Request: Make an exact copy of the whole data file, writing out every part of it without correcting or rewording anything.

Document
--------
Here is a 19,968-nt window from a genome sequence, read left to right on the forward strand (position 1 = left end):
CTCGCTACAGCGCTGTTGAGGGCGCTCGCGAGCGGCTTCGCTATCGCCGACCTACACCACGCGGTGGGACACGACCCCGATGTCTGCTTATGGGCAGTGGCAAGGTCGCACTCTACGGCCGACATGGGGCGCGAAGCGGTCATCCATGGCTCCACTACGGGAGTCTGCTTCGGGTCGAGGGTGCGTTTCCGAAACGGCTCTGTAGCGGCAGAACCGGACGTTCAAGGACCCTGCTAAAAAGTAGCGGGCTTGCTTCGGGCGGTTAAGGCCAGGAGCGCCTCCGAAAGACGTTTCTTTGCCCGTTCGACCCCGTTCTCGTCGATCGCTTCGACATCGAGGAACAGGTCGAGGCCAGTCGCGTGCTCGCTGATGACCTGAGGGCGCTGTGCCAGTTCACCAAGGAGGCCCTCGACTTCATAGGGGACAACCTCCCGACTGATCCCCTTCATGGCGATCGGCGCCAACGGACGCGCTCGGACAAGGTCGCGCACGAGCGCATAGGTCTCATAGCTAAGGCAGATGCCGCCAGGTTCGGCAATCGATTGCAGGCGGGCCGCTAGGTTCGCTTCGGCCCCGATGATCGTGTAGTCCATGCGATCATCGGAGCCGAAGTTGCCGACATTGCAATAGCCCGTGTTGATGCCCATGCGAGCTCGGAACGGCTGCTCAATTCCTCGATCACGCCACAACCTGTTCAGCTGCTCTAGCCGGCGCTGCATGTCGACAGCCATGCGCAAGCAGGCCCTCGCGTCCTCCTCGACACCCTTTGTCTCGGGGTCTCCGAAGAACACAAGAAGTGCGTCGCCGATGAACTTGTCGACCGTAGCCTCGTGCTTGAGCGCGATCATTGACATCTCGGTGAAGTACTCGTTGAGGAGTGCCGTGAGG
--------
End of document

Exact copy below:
Here is a 19,968-nt window from a genome sequence, read left to right on the forward strand (position 1 = left end):
CTCGCTACAGCGCTGTTGAGGGCGCTCGCGAGCGGCTTCGCTATCGCCGACCTACACCACGCGGTGGGACACGACCCCGATGTCTGCTTATGGGCAGTGGCAAGGTCGCACTCTACGGCCGACATGGGGCGCGAAGCGGTCATCCATGGCTCCACTACGGGAGTCTGCTTCGGGTCGAGGGTGCGTTTCCGAAACGGCTCTGTAGCGGCAGAACCGGACGTTCAAGGACCCTGCTAAAAAGTAGCGGGCTTGCTTCGGGCGGTTAAGGCCAGGAGCGCCTCCGAAAGACGTTTCTTTGCCCGTTCGACCCCGTTCTCGTCGATCGCTTCGACATCGAGGAACAGGTCGAGGCCAGTCGCGTGCTCGCTGATGACCTGAGGGCGCTGTGCCAGTTCACCAAGGAGGCCCTCGACTTCATAGGGGACAACCTCCCGACTGATCCCCTTCATGGCGATCGGCGCCAACGGACGCGCTCGGACAAGGTCGCGCACGAGCGCATAGGTCTCATAGCTAAGGCAGATGCCGCCAGGTTCGGCAATCGATTGCAGGCGGGCCGCTAGGTTCGCTTCGGCCCCGATGATCGTGTAGTCCATGCGATCATCGGAGCCGAAGTTGCCGACATTGCAATAGCCCGTGTTGATGCCCATGCGAGCTCGGAACGGCTGCTCAATTCCTCGATCACGCCACAACCTGTTCAGCTGCTCTAGCCGGCGCTGCATGTCGACAGCCATGCGCAAGCAGGCCCTCGCGTCCTCCTCGACACCCTTTGTCTCGGGGTCTCCGAAGAACACAAGAAGTGCGTCGCCGATGAACTTGTCGACCGTAGCCTCGTGCTTGAGCGCGATCATTGACATCTCGGTGAAGTACTCGTTGAGGAGTGCCGTGAGG